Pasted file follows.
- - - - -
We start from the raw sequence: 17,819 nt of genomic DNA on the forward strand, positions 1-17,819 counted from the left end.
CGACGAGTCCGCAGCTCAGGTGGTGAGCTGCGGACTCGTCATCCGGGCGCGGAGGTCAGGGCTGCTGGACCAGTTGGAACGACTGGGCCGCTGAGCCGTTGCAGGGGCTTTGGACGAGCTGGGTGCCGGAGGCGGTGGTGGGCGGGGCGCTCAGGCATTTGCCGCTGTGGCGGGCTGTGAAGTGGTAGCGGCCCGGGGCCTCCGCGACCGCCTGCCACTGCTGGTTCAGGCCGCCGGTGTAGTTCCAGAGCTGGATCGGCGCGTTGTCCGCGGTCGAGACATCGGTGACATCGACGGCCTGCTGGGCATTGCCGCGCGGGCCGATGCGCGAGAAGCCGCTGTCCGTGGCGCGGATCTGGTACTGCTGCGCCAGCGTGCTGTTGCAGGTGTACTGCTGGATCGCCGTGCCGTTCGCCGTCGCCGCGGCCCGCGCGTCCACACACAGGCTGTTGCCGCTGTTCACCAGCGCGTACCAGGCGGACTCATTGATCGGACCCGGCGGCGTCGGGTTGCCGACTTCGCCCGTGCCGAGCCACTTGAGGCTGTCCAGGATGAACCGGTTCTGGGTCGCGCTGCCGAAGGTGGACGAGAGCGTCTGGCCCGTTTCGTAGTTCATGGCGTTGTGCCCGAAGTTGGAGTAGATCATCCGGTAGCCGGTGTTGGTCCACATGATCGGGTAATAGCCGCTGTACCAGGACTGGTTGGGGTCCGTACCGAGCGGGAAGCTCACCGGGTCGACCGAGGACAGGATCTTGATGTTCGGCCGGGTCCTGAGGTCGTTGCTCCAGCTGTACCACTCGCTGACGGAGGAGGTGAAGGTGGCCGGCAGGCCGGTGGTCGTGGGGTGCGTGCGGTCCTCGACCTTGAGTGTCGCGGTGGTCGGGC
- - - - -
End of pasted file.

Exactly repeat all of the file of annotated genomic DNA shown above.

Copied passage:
We start from the raw sequence: 17,819 nt of genomic DNA on the forward strand, positions 1-17,819 counted from the left end.
CGACGAGTCCGCAGCTCAGGTGGTGAGCTGCGGACTCGTCATCCGGGCGCGGAGGTCAGGGCTGCTGGACCAGTTGGAACGACTGGGCCGCTGAGCCGTTGCAGGGGCTTTGGACGAGCTGGGTGCCGGAGGCGGTGGTGGGCGGGGCGCTCAGGCATTTGCCGCTGTGGCGGGCTGTGAAGTGGTAGCGGCCCGGGGCCTCCGCGACCGCCTGCCACTGCTGGTTCAGGCCGCCGGTGTAGTTCCAGAGCTGGATCGGCGCGTTGTCCGCGGTCGAGACATCGGTGACATCGACGGCCTGCTGGGCATTGCCGCGCGGGCCGATGCGCGAGAAGCCGCTGTCCGTGGCGCGGATCTGGTACTGCTGCGCCAGCGTGCTGTTGCAGGTGTACTGCTGGATCGCCGTGCCGTTCGCCGTCGCCGCGGCCCGCGCGTCCACACACAGGCTGTTGCCGCTGTTCACCAGCGCGTACCAGGCGGACTCATTGATCGGACCCGGCGGCGTCGGGTTGCCGACTTCGCCCGTGCCGAGCCACTTGAGGCTGTCCAGGATGAACCGGTTCTGGGTCGCGCTGCCGAAGGTGGACGAGAGCGTCTGGCCCGTTTCGTAGTTCATGGCGTTGTGCCCGAAGTTGGAGTAGATCATCCGGTAGCCGGTGTTGGTCCACATGATCGGGTAATAGCCGCTGTACCAGGACTGGTTGGGGTCCGTACCGAGCGGGAAGCTCACCGGGTCGACCGAGGACAGGATCTTGATGTTCGGCCGGGTCCTGAGGTCGTTGCTCCAGCTGTACCACTCGCTGACGGAGGAGGTGAAGGTGGCCGGCAGGCCGGTGGTCGTGGGGTGCGTGCGGTCCTCGACCTTGAGTGTCGCGGTGGTCGGGC